I know of three people from my village who tried to vote except someone else had been there before them and they were told, 'no you can't vote, you have voted already'. I don't think it was very well organised.

The days before the election people were excited and happy, but then when the results came in I felt so disappointed, I couldn't accept it and I felt like I couldn't breathe. The next morning when I went to the market to buy food, there was no noise, it was silent. I think everyone was disappointed.

Dalis from Phnom Penh

My experience was that everything went smoothly. I was in and out in about 10 minutes or less and I found my name really easily. One problem though, that didn't happen to me, but my friend and my cousin said their ink washed off pretty easily.

They give you ink on your finger to show that you have voted, so that you can't go round again, but they found their ink was very easy to wash off, which is a bit worrying, but as I said, I had no problems.

If there have been voting irregularities though, then I will not accept the result of the election.

Doeur, a recent psychology graduate and election observer

I worked as an election observer and received information from many different centres.

Image caption Some problems were reported with people unable to find their name on the electoral register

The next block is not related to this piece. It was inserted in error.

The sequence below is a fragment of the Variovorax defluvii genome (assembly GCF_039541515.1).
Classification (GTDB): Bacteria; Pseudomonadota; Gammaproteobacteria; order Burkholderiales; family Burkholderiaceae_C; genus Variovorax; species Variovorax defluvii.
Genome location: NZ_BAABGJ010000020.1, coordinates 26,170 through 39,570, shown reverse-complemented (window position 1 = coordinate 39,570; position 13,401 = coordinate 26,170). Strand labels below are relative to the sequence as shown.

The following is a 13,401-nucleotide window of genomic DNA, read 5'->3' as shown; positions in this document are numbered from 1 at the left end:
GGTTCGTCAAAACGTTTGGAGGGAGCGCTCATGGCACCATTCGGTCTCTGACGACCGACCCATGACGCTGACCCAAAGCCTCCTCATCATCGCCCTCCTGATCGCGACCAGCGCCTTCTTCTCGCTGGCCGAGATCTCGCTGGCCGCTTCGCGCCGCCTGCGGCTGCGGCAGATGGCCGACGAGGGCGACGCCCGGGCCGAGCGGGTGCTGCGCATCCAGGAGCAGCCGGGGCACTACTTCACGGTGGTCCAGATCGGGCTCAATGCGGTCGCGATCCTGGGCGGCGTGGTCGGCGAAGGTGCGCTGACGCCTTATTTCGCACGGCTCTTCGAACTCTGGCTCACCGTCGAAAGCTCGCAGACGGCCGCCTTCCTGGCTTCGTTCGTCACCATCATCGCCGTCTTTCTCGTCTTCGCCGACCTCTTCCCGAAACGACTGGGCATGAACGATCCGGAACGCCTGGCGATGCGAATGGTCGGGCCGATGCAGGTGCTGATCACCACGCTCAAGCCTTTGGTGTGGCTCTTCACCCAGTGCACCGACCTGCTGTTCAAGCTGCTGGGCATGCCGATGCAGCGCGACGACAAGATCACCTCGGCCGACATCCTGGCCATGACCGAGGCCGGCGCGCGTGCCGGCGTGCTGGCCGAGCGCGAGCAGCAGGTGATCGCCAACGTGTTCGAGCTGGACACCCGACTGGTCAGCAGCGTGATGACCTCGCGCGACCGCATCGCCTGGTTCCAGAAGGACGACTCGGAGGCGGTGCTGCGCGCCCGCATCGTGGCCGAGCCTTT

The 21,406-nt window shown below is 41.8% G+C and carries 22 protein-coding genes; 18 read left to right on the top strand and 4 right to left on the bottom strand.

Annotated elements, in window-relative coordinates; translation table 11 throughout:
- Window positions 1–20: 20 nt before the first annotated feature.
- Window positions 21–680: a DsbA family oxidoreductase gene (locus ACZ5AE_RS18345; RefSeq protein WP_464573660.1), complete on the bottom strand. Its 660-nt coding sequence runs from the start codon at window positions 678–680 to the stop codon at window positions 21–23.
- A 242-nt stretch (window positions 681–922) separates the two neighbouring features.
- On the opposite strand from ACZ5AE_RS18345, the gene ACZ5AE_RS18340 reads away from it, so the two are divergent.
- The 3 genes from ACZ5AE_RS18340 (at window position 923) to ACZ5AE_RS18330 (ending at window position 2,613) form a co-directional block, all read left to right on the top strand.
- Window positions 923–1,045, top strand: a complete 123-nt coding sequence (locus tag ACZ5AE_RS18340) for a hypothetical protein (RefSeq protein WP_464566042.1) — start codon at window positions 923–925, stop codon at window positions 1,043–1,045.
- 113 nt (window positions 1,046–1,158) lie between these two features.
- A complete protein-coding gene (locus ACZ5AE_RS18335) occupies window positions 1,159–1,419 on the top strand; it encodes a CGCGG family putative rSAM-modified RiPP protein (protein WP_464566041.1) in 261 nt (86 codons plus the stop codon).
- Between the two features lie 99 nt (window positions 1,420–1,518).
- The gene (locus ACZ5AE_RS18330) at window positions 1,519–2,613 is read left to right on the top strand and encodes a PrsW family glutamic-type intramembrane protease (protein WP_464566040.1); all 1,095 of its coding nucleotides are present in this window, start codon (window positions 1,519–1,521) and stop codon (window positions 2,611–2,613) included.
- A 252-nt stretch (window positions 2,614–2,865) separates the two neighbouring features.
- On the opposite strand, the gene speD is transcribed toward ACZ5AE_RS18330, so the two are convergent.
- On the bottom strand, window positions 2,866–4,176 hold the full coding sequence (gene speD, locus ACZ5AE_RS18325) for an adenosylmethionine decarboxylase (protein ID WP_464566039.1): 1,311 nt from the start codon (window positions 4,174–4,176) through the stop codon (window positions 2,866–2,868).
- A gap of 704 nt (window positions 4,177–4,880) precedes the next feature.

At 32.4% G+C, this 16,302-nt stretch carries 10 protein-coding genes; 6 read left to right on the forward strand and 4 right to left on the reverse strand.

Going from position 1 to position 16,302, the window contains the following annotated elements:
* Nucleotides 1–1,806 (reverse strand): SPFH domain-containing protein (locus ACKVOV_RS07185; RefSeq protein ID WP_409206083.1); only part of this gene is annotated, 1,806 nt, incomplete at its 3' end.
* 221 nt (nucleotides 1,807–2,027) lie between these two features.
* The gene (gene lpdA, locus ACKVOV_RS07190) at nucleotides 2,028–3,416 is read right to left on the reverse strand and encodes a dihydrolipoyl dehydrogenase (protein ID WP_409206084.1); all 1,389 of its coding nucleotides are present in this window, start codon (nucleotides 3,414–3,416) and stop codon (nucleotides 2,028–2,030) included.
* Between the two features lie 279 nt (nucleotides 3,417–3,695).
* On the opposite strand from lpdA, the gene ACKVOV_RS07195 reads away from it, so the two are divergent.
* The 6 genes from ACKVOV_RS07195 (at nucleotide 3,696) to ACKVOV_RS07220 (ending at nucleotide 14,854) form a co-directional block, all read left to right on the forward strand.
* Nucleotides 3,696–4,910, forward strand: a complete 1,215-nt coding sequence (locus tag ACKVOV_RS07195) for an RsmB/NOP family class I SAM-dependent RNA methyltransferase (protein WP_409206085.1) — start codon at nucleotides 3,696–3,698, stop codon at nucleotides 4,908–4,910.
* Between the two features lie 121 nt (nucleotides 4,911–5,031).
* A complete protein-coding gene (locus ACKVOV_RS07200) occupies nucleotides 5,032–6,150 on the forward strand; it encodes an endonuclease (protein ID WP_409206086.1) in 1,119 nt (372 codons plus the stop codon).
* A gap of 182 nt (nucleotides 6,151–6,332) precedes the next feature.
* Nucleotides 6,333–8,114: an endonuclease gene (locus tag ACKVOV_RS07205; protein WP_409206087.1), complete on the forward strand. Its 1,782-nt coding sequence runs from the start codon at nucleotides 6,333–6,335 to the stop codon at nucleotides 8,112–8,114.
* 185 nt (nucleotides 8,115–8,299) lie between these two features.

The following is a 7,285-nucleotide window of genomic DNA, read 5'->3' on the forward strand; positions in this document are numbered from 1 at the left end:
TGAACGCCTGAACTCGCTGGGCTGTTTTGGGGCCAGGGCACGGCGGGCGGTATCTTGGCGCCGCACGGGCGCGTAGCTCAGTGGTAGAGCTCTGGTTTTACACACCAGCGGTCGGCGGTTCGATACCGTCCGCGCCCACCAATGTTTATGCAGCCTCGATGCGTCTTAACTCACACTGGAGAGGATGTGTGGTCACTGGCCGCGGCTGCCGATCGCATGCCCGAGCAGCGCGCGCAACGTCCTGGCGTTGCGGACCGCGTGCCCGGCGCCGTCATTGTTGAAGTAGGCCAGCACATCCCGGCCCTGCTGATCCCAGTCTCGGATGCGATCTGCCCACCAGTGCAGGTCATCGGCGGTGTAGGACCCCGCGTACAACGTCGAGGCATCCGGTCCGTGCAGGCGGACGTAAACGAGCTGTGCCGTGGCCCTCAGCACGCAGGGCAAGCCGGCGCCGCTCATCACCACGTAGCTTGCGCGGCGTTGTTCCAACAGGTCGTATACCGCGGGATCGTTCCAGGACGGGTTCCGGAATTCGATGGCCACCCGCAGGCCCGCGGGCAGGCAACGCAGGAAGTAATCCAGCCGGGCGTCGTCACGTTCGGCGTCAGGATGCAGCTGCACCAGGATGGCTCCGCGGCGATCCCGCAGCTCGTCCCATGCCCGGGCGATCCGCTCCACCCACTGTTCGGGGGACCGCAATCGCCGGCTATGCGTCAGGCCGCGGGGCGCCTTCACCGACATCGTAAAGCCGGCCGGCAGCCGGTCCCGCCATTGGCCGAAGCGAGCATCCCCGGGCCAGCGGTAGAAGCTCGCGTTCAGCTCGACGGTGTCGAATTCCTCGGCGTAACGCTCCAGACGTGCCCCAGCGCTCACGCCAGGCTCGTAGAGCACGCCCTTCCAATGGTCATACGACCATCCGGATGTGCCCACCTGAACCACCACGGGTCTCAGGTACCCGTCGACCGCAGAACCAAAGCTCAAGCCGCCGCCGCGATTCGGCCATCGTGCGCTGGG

There were many problems.

The biggest complaint was people's names had been lost from the register.

Another problem was with intimidation.

Members from the Communist People's Party gathered about 100 metres away from the polling station and people were afraid to vote for anyone else.

In one place security didn't allow us inside to observe.

Bunthai from Phnom Penh

I didn't notice any problems.

I was in and out of the election poll within 5 minutes and it took no time all for the officials to find my name on the registry list, once I had handed them my national ID card and my registration receipt.

I didn't notice anyone with ID and their receipt who was denied entry.

Baby Sangha, an economics professor from Kandal province

This is the first time I have voted. Last time I didn't think anything would change but now there is a very strong Western-educated opposition candidate.

Image caption The official results surprised many opposition supporters

People are sick of the corruption, there's a lot of injustice here and people don't want to stand for it any more.

This election is very important and a lot of people I know had to travel a long way from their work place to vote.

There is corruption at every level of society. If you want to sell your house you have to pay under the table to officials, as well as paying the estate agents. When I got married and wanted to have my marriage certificate I had to pay an official, even though it is meant to be issued for free.

It took me three hours to find my name on the voter registration list but I didn't give up and finally I found my name.

When they started counting the ballots there were a lot of people excitedly running from room to room as the number of CNPR votes far outweighed the CPP votes.

We were so excited. I was at home when the official results were announced though and they were so different from what we had seen. We couldn't believe it.

Interviews by Sitala Peek

More on this story